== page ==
I started therapy exactly a year ago and it wasn’t for any particular reason really, I just figured I’d been through a lot in my life and I could probably use a completely impartial third party to confide in.
I was right.
I wrote an entire book about forgiveness
in 2020 and if I were to write it again there’s something profound that I would add to it. I used to make myself forgive people really quickly because I thought it’s what we were supposed to do. I didn’t want to let anger fester in my heart like an infection—which is important—but I wasn’t spending enough time or giving myself enough space to feel angry about certain things. I was rushing right through to forgiveness and skipping the all important step of letting my feelings be okay.
I’m working hard to discover the root of why I so often turn to food for comfort and my therapist and I are digging into my past. This week she asked me how I feel when I think of my first three months of life and I admitted that what I feel is anger.
I’m angry at my birth mother for giving me to strangers. I’m angry at the broken system that saw fit to place me with a foster mom who had just lost her placement of two years (who she had planned to adopt) so she refused to bond with me. I’m angry that I spent the first three months of my life crying so hard that it was recorded in my medical chart because they thought there might be something neurologically wrong with me since I never. stopped. crying.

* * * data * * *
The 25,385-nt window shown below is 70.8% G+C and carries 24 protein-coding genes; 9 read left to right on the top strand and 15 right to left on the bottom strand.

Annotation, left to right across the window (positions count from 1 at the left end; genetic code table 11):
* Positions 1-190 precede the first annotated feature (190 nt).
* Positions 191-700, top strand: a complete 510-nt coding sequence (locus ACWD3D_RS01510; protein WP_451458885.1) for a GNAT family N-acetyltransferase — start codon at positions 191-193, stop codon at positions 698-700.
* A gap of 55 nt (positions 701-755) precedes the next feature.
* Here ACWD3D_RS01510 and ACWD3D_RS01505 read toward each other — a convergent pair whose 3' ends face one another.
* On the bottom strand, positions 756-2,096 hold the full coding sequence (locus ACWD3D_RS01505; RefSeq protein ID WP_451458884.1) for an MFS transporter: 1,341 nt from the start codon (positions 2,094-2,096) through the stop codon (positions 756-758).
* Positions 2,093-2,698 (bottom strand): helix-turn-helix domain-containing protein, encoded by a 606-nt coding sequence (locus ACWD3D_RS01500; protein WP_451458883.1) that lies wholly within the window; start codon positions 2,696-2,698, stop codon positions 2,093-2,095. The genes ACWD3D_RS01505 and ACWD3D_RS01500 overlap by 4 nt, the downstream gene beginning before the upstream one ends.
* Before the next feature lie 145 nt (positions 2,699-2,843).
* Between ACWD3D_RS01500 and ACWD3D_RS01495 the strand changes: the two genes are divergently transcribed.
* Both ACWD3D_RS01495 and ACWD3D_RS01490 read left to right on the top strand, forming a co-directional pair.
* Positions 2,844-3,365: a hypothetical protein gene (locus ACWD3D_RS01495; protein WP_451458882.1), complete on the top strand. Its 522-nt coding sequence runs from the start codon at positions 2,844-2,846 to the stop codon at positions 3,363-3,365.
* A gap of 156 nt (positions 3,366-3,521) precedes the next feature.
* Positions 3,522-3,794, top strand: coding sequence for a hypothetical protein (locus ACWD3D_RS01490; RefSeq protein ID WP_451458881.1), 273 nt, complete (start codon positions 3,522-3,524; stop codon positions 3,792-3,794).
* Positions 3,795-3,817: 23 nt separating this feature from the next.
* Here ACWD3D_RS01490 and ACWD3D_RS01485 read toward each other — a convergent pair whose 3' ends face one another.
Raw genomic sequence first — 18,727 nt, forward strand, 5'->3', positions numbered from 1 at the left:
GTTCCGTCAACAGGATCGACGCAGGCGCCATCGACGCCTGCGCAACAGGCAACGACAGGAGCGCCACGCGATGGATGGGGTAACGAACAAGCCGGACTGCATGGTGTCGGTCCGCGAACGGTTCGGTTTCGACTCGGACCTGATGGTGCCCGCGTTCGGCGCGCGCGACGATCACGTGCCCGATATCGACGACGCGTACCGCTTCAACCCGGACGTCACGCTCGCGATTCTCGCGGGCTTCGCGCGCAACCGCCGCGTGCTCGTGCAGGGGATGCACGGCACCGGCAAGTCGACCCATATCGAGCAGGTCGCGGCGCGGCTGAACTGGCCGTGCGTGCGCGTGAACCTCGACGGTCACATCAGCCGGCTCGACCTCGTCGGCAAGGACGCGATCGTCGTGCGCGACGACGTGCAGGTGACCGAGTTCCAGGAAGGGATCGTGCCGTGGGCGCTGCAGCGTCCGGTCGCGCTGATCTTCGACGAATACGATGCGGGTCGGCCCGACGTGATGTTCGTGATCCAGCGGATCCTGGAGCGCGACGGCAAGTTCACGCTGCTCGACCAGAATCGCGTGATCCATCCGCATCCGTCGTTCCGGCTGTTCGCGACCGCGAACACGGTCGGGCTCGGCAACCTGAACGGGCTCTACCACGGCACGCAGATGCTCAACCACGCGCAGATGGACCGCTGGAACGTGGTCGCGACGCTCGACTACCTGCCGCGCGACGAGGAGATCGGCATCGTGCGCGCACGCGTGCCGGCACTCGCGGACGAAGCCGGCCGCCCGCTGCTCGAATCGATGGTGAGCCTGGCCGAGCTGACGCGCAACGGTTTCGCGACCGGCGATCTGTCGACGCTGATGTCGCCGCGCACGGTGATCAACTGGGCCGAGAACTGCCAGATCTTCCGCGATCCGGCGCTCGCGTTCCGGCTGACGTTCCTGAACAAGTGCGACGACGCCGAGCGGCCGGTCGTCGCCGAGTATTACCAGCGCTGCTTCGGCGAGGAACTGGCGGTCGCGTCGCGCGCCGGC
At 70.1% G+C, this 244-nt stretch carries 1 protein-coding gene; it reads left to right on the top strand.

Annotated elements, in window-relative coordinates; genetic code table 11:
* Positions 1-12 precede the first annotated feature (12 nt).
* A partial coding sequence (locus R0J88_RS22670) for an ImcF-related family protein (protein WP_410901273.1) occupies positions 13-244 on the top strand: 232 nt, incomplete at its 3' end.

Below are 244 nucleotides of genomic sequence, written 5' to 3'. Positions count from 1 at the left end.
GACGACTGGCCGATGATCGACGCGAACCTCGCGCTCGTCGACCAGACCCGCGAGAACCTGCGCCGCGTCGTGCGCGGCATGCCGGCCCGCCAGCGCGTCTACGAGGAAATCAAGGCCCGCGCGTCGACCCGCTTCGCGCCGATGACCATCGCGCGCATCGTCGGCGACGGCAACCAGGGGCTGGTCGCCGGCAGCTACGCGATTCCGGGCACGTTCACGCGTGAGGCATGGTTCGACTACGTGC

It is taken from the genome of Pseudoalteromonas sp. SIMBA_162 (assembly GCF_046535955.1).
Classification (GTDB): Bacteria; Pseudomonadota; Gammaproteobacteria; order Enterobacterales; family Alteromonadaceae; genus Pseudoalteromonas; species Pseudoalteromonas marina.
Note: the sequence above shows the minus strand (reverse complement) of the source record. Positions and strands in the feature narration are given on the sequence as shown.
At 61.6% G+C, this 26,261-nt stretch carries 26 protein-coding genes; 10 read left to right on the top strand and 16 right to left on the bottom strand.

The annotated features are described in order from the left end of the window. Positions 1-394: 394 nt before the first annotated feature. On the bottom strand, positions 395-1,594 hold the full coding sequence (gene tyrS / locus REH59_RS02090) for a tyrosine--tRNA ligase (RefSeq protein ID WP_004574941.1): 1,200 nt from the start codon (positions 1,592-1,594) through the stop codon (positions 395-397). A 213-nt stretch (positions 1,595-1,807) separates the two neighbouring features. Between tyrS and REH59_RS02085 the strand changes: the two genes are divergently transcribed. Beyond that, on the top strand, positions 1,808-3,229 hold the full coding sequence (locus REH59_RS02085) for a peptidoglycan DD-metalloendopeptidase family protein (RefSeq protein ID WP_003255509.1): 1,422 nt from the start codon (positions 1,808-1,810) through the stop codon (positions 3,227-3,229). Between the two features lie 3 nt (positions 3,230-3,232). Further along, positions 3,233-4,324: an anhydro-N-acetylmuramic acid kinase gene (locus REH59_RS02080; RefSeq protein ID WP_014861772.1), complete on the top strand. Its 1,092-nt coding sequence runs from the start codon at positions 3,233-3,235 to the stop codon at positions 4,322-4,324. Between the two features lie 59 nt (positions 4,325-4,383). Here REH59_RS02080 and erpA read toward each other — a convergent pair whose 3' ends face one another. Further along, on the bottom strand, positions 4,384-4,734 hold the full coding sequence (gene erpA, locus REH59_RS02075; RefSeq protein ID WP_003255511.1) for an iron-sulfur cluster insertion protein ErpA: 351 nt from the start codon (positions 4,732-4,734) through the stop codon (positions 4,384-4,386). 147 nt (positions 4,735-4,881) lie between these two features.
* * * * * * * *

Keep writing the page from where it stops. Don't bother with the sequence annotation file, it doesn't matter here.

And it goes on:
In the past when I’ve expressed anything other than gratitude about my adoption, I was immediately chastised for it and shamed into silence. Over the last few years I have begun to be myself unapologetically. I decided that I was allowed to be grateful for my adoptive family and also heartbroken that I lost my biological family at birth. Both are true and one does not negate the other. We are complex people. Sometimes how we feel about things may seem to be contradictory but that doesn’t invalidate them.
For most of my life I attracted really strong personalities who wanted to control me and the moment I said no, I lost them. I was often faced with the choice of walking on eggshells to please them or being myself.
What I realized though is that the choice was actually between killing parts of myself to please others (biological/adoptive family, friends, etc) or letting them walk away. I finally decided to choose myself and because of that it means that I almost forty years old and basically starting over. Because of the trauma I experienced and the people pleasing habits I developed over the years, now that I am choosing me, the tribe I thought I wanted to be a part of isn’t right for me. If I have to mask or silence parts of myself to be accepted, then they aren’t my tribe and that’s okay.
If the people around you can’t accept ALL of you/your emotions/your beliefs (not necessarily agree with, but accept) then you will find yourself dying inside to please them if you try to stay in their world.
Don’t extinguish your light for the sake of others. Your true tribe will hand you the match.